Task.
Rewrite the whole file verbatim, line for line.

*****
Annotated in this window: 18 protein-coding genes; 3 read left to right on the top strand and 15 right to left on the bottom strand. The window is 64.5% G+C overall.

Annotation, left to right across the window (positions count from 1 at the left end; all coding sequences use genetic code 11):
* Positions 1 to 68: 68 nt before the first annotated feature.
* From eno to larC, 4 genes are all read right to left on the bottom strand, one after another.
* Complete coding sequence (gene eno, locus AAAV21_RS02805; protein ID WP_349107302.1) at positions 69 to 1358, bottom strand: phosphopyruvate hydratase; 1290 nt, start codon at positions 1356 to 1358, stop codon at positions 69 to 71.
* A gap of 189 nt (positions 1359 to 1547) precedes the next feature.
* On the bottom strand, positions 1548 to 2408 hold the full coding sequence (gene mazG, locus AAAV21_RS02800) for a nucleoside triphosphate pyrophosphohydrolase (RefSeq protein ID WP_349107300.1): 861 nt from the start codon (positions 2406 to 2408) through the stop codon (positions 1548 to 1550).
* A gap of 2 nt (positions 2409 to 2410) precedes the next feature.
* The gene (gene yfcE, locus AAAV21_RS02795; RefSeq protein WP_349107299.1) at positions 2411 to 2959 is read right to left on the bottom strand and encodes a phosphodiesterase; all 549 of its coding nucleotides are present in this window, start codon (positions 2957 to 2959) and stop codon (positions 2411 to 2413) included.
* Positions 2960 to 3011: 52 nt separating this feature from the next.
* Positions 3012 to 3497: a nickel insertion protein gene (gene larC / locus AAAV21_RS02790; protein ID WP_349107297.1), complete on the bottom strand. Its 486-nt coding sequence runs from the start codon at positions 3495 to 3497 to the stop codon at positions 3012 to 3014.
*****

Annotated in this window: 18 protein-coding genes; 3 read left to right on the top strand and 15 right to left on the bottom strand. The window is 64.5% G+C overall.

Annotation, left to right across the window (positions count from 1 at the left end; all coding sequences use genetic code 11):
* Positions 1 to 68: 68 nt before the first annotated feature.
* From eno to larC, 4 genes are all read right to left on the bottom strand, one after another.
* Complete coding sequence (gene eno, locus AAAV21_RS02805; protein ID WP_349107302.1) at positions 69 to 1358, bottom strand: phosphopyruvate hydratase; 1290 nt, start codon at positions 1356 to 1358, stop codon at positions 69 to 71.
* A gap of 189 nt (positions 1359 to 1547) precedes the next feature.
* On the bottom strand, positions 1548 to 2408 hold the full coding sequence (gene mazG, locus AAAV21_RS02800) for a nucleoside triphosphate pyrophosphohydrolase (RefSeq protein ID WP_349107300.1): 861 nt from the start codon (positions 2406 to 2408) through the stop codon (positions 1548 to 1550).
* A gap of 2 nt (positions 2409 to 2410) precedes the next feature.
* The gene (gene yfcE, locus AAAV21_RS02795; RefSeq protein WP_349107299.1) at positions 2411 to 2959 is read right to left on the bottom strand and encodes a phosphodiesterase; all 549 of its coding nucleotides are present in this window, start codon (positions 2957 to 2959) and stop codon (positions 2411 to 2413) included.
* Positions 2960 to 3011: 52 nt separating this feature from the next.
* Positions 3012 to 3497: a nickel insertion protein gene (gene larC / locus AAAV21_RS02790; protein ID WP_349107297.1), complete on the bottom strand. Its 486-nt coding sequence runs from the start codon at positions 3495 to 3497 to the stop codon at positions 3012 to 3014.